Donald Trump: 'I'm running against two parties'

Story highlights

  • Trump has veered from traditional GOP orthodoxy on trade
  • He's always taken swings at former Republican opponents

(CNN)Republicans are trying to embrace Donald Trump -- but he isn't making it easy.

Just three weeks before the party plans to coronate Trump as its 2016 standard-bearer at the Republican National Convention in Cleveland, the presumptive nominee is keeping up the infighting that has troubled the GOP's establishment for months.
"It's almost -- in some ways, like, I'm running against two parties," Trump told conservative talk radio host Mike Gallagher on Thursday.
    In the past two days, Trump has abandoned decades of conservative orthodoxy on trade, launched into a battle with the GOP's traditional business-lobby allies and campaign financiers -- like the Chamber of Commerce -- and slammed his former Republican presidential rivals who haven't endorsed him, saying their political careers should be over.
    "They broke their word and in my opinion, they should never be allowed to run for public office again because what they did was disgraceful," Trump said in Bangor, Maine, Wednesday, alluding to figures like Florida Gov. Jeb Bush, Texas Sen. Ted Cruz and Ohio Gov. John Kasich, who signed a pledge to support the GOP nominee but have yet to endorse him. Kasich, for his part, on Wednesday released a letter on his campaign fundraising list highlighting a poll showing him faring better in the general election than Trump.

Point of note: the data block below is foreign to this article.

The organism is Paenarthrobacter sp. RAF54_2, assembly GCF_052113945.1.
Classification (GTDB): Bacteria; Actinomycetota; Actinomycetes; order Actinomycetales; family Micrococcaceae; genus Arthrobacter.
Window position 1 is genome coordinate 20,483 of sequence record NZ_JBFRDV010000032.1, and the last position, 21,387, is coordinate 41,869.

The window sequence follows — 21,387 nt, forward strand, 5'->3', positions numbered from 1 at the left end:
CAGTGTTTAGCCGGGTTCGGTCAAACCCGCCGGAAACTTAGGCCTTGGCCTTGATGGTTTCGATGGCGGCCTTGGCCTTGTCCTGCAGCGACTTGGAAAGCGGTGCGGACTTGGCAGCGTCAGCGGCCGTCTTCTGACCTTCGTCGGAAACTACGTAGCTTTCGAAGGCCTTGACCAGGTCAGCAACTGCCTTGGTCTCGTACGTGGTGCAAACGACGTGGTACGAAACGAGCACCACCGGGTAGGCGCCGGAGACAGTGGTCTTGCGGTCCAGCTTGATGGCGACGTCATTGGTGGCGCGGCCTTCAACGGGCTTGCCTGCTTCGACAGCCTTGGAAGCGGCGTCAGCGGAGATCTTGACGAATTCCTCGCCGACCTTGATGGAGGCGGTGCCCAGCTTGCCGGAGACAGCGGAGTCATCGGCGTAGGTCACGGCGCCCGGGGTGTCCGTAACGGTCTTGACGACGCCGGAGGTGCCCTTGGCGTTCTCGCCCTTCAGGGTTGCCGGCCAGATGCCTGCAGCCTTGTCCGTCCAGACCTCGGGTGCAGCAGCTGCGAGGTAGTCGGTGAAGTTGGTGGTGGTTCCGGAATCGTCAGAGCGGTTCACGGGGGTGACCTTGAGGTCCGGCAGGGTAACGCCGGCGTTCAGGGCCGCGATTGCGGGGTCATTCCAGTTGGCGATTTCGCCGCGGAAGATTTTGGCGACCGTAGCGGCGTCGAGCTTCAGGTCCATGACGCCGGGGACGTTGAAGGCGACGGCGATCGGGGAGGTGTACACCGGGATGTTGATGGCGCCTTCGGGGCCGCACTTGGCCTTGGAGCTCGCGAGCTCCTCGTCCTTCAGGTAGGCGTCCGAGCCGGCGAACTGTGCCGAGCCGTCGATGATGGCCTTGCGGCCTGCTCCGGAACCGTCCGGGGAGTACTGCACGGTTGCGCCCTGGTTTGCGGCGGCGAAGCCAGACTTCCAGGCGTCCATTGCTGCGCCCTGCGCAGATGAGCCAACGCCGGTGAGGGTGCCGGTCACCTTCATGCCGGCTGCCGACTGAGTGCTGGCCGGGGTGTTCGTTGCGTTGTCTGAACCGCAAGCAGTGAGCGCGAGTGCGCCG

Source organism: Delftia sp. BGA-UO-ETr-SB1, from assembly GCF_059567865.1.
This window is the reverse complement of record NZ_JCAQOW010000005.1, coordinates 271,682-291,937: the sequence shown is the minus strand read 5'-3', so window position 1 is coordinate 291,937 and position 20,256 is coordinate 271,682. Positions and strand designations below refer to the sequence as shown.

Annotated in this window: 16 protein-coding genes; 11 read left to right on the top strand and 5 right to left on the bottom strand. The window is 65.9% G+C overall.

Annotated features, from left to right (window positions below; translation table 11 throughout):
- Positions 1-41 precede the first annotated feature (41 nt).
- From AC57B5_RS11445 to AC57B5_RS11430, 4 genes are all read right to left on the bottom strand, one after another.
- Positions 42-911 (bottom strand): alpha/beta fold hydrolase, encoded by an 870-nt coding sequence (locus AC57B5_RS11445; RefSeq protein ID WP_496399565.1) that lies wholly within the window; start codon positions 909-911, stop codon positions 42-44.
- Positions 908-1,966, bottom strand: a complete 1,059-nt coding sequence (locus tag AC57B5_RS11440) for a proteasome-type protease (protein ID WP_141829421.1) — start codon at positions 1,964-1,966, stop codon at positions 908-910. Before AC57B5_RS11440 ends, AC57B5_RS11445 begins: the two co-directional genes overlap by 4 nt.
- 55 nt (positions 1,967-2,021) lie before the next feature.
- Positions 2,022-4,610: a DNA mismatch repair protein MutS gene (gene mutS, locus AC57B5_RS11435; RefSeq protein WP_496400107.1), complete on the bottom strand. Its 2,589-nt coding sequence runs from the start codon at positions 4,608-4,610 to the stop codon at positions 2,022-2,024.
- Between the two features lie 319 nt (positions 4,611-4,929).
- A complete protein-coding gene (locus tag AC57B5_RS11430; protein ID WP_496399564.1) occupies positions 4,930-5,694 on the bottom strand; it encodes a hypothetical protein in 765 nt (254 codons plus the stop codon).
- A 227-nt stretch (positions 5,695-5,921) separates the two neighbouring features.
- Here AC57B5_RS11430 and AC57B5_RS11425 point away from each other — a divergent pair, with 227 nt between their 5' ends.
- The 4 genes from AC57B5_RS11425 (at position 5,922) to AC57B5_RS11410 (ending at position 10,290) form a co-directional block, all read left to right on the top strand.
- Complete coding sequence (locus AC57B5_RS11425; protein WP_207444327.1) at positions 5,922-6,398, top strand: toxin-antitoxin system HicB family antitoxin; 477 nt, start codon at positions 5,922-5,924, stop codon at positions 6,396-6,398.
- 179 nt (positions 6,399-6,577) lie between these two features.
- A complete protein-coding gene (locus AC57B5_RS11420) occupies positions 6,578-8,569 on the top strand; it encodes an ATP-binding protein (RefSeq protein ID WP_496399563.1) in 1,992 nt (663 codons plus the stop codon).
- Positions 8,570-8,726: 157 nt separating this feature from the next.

Trump will continue to make his case against free trade deals like the Trans-Pacific Partnership, negotiated under President Barack Obama, and the North American Free Trade Agreement, signed into law by Bill Clinton, in a speech Thursday afternoon in Manchester, New Hampshire.
    On style and substance, Trump is again showing many of the qualities that have left Republicans on Capitol Hill and in the party's traditional donor community hesitant to embrace him. Just 74% of Republicans back him over Hillary Clinton, a Fox News poll released Wednesday showed, compared to 82% in May. In 2012, GOP nominee Mitt Romney earned 93% support among Republicans.
    The latest infighting comes as Republicans attempt to come to grips with Trump's looming nomination.
    Senate Majority Leader Mitch McConnell, R-Kentucky, said Trump is "getting closer" to becoming a credible candidate in an interview with NY1/Time Warner Cable News.
    "My hope is that he is beginning to pivot and become what I would call a more serious and credible candidate for the highest office in the land," McConnell said.
    But the GOP establishment's embrace is still only tepid.
    Utah Sen. Mike Lee on Wednesday cited Trump's use of a baseless tabloid report that Cruz's father helped conspire to kill President John F. Kennedy -- among other things -- as a reason he has yet to endorse the presumptive Republican nominee in a heated exchange with a reporter.
    "What I am saying is Donald Trump can still get a vote from a lot of conservatives like me, but I would like some assurances on where he stands," Lee said. "I would like some assurances that he is going to be a vigorous defender of the U.S. Constitution. That he is not going to be an autocrat. That he is not going to be an authoritarian."
    Arizona Sen. Jeff Flake, who also has not endorsed Trump, said Trump has "shown these signs before and snapped right back to the old Donald. So it's too early to tell."
    In particular, Flake said, Trump's protectionist opposition to trade deals is "troubling."
    "Very bothersome and very damaging, frankly, for the long term," Flake said.
    On trade, Trump's stance could be closer to where the Republican Party's electorate is in 2016 than the GOP's pro-trade nominees of years' past.